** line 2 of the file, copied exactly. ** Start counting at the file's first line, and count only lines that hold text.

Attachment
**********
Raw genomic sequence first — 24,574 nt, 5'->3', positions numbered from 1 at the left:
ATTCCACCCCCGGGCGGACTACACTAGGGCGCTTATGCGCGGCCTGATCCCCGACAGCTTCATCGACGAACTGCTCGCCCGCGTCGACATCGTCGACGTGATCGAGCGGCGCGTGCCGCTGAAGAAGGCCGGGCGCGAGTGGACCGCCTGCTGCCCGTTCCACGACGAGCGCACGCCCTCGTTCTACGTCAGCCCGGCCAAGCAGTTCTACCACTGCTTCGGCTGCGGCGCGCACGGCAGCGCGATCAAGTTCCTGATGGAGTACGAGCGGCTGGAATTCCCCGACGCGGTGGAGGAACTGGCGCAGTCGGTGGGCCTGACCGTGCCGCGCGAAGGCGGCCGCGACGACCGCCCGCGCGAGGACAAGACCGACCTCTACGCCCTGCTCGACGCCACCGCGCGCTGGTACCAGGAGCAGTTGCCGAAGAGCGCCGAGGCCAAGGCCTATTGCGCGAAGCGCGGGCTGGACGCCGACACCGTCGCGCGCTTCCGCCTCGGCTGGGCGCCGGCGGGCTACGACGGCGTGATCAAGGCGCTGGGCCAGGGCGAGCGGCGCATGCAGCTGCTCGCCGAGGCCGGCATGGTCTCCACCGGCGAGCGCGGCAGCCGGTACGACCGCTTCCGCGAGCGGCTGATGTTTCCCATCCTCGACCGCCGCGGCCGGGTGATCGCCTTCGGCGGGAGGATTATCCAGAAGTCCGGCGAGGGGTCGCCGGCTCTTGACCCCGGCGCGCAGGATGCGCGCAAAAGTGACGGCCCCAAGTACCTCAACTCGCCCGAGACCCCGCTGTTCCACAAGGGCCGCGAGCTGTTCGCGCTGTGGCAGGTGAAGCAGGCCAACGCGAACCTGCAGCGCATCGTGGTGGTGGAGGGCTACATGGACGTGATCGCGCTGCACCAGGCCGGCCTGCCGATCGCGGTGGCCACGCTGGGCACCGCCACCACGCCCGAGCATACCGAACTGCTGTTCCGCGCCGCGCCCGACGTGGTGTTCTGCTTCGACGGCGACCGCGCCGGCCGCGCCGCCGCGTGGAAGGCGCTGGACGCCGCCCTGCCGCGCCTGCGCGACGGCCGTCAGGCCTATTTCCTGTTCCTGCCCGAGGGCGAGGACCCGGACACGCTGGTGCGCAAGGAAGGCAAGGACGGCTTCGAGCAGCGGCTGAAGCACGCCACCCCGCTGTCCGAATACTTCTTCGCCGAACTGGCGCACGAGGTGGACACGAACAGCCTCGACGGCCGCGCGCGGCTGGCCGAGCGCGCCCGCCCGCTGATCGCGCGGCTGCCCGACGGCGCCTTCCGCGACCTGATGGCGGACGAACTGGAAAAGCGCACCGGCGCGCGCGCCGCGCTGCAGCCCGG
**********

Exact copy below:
ATTCCACCCCCGGGCGGACTACACTAGGGCGCTTATGCGCGGCCTGATCCCCGACAGCTTCATCGACGAACTGCTCGCCCGCGTCGACATCGTCGACGTGATCGAGCGGCGCGTGCCGCTGAAGAAGGCCGGGCGCGAGTGGACCGCCTGCTGCCCGTTCCACGACGAGCGCACGCCCTCGTTCTACGTCAGCCCGGCCAAGCAGTTCTACCACTGCTTCGGCTGCGGCGCGCACGGCAGCGCGATCAAGTTCCTGATGGAGTACGAGCGGCTGGAATTCCCCGACGCGGTGGAGGAACTGGCGCAGTCGGTGGGCCTGACCGTGCCGCGCGAAGGCGGCCGCGACGACCGCCCGCGCGAGGACAAGACCGACCTCTACGCCCTGCTCGACGCCACCGCGCGCTGGTACCAGGAGCAGTTGCCGAAGAGCGCCGAGGCCAAGGCCTATTGCGCGAAGCGCGGGCTGGACGCCGACACCGTCGCGCGCTTCCGCCTCGGCTGGGCGCCGGCGGGCTACGACGGCGTGATCAAGGCGCTGGGCCAGGGCGAGCGGCGCATGCAGCTGCTCGCCGAGGCCGGCATGGTCTCCACCGGCGAGCGCGGCAGCCGGTACGACCGCTTCCGCGAGCGGCTGATGTTTCCCATCCTCGACCGCCGCGGCCGGGTGATCGCCTTCGGCGGGAGGATTATCCAGAAGTCCGGCGAGGGGTCGCCGGCTCTTGACCCCGGCGCGCAGGATGCGCGCAAAAGTGACGGCCCCAAGTACCTCAACTCGCCCGAGACCCCGCTGTTCCACAAGGGCCGCGAGCTGTTCGCGCTGTGGCAGGTGAAGCAGGCCAACGCGAACCTGCAGCGCATCGTGGTGGTGGAGGGCTACATGGACGTGATCGCGCTGCACCAGGCCGGCCTGCCGATCGCGGTGGCCACGCTGGGCACCGCCACCACGCCCGAGCATACCGAACTGCTGTTCCGCGCCGCGCCCGACGTGGTGTTCTGCTTCGACGGCGACCGCGCCGGCCGCGCCGCCGCGTGGAAGGCGCTGGACGCCGCCCTGCCGCGCCTGCGCGACGGCCGTCAGGCCTATTTCCTGTTCCTGCCCGAGGGCGAGGACCCGGACACGCTGGTGCGCAAGGAAGGCAAGGACGGCTTCGAGCAGCGGCTGAAGCACGCCACCCCGCTGTCCGAATACTTCTTCGCCGAACTGGCGCACGAGGTGGACACGAACAGCCTCGACGGCCGCGCGCGGCTGGCCGAGCGCGCCCGCCCGCTGATCGCGCGGCTGCCCGACGGCGCCTTCCGCGACCTGATGGCGGACGAACTGGAAAAGCGCACCGGCGCGCGCGCCGCGCTGCAGCCCGG